Most of us don’t spend the day without sunglasses, but do you even know if they perform the tasks they designed? Sunglasses are the most effective protection against UV (ultraviolet) light, but many people aren’t even sure that their favorite sunglasses have adequate UV protection against the sun’s rays. Testing sunglasses for the indicated UV protection is by no means a bad idea, as prolonged exposure to unprotected UV rays can have very serious consequences for the eyes.
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There are two ways to test sunglasses for UV protection. The first is to visit a local optician to see if you can try on the lens. The second is to test yourself at home with a UV flashlight.
Both require a little more work on your part, but to guide you through the process as efficiently as possible, you will outline the steps below.
Optics have many great tools at your disposal, and you should be able to easily check the UV protection of your Polarized sunglasses. What they use is called a spectrometer or lensmeter, and UV protection tests can be performed in just a few seconds. Even better, most opticians do this for free! Otherwise, you may want to shop while looking for a new optician.
1.) UV flashlights can be used to illuminate paper money or credit cards with light rays to reveal built-in security features. These security features light up and appear to glow when exposed to UV light.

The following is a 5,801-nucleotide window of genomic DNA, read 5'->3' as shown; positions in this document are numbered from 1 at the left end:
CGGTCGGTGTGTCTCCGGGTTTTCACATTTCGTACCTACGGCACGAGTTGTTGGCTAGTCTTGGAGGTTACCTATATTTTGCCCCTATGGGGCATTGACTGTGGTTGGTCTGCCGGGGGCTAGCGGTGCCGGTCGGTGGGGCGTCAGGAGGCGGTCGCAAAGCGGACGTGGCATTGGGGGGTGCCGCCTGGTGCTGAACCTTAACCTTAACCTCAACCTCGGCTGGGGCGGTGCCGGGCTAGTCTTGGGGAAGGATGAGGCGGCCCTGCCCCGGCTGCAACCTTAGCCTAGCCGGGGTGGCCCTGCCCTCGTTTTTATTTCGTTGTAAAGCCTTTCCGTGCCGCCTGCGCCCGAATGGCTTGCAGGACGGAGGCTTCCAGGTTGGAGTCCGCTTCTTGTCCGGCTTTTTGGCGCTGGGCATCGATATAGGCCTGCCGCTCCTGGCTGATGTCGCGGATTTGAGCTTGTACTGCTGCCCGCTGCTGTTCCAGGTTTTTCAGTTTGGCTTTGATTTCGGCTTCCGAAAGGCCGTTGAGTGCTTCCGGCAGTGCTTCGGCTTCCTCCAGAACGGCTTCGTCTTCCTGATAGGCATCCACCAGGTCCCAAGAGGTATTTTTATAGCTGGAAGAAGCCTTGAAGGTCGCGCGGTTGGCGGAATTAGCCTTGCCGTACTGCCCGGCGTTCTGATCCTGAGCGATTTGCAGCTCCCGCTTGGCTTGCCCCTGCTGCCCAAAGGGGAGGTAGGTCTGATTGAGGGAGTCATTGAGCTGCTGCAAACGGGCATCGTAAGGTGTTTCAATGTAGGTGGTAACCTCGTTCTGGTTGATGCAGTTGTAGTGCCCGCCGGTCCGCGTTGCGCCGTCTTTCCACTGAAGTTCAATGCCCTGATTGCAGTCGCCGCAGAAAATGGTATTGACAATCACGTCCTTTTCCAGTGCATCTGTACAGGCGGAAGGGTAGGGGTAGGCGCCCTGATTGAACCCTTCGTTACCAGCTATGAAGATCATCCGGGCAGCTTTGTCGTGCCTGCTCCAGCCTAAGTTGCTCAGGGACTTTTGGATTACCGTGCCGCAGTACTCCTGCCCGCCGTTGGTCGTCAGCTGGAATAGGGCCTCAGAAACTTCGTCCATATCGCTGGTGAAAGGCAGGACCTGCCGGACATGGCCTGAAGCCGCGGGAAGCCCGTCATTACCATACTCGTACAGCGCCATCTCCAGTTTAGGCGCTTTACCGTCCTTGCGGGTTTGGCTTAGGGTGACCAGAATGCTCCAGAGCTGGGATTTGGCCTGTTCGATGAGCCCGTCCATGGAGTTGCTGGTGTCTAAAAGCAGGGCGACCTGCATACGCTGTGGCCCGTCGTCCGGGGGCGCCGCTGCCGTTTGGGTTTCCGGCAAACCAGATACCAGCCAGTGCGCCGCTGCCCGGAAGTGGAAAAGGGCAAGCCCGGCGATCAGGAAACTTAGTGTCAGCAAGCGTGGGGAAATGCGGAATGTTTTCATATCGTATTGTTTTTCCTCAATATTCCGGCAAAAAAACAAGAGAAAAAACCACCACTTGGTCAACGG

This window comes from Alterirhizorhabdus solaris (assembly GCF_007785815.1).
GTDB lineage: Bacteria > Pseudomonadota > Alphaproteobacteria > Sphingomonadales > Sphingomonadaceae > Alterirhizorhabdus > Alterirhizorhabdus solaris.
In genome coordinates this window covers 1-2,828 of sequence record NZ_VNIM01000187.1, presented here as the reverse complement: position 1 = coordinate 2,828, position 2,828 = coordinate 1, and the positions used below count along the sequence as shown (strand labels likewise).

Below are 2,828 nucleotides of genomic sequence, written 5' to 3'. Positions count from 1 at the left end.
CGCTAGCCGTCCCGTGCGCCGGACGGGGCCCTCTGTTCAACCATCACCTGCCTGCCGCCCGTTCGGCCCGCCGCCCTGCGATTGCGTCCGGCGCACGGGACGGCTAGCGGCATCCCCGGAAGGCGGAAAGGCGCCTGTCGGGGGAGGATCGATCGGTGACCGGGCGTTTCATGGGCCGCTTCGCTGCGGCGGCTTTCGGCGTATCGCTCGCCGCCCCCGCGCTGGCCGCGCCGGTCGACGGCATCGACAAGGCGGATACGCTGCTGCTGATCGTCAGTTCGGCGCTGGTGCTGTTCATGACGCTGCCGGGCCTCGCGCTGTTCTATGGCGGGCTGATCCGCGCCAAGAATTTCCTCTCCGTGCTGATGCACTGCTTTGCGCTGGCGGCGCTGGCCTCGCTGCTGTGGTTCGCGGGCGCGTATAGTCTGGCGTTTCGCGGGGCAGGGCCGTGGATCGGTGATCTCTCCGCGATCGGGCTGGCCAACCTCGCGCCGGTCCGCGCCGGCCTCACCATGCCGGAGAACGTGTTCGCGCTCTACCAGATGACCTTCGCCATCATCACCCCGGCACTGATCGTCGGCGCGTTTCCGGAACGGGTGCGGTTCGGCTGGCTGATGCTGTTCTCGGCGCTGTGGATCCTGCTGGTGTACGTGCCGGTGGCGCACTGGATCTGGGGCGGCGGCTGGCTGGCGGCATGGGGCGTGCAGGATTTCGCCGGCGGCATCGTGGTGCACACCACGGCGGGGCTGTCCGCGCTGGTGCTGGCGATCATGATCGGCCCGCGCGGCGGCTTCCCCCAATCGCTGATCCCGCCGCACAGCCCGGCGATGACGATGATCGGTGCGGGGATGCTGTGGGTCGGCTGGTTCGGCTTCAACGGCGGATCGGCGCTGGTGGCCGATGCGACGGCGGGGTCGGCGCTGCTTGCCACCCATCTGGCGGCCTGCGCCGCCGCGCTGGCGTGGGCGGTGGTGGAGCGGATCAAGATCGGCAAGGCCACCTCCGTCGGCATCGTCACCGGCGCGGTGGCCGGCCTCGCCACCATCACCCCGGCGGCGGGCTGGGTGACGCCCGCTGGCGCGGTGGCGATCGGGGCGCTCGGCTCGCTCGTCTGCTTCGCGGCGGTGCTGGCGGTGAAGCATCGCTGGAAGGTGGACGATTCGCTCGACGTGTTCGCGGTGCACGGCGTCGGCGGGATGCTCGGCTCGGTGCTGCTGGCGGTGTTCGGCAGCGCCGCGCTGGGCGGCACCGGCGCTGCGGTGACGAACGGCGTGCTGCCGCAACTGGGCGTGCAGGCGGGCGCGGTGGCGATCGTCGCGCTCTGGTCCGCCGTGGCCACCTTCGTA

2.) If the safety feature disappears, your sunglasses are 100% UV protected.
If the safety features are still visible, your sunglasses do not have proper UV protection. This is strange, even in the cheaper example, but it can still happen.
You can also use a UV flashlight to detect the light passing through the lens, which is perfectly normal. Flashlights emit not only invisible UV light, but also visible light.
This light passes through the lens and illuminates the paper money and credit cards used for testing. Be sure to recognize the difference between direct UV light and the case where UV light is blocked, and visible light is incident. Polarized sunglasses help protect your eyes from dazzling glare, but they do not always provide the best protection against harmful UV rays.
Remember that if visible light cannot pass through the lens, you cannot see anything.
Believe it or not, wearing sunglasses without UV protection is worse than not wearing sunglasses. When you wear sunglasses, the dark shades naturally expand your eyes and let in more visible light. If your sunglasses have little or no UV protection, your eyes will expand and allow more UV light to enter.
In fact, in this case, regular clear lens glass with 100% UV protection protects you better than sunglasses without UV protection. It is recommended that you do not wear sunglasses without full UV protection, also known as UV400 protection.
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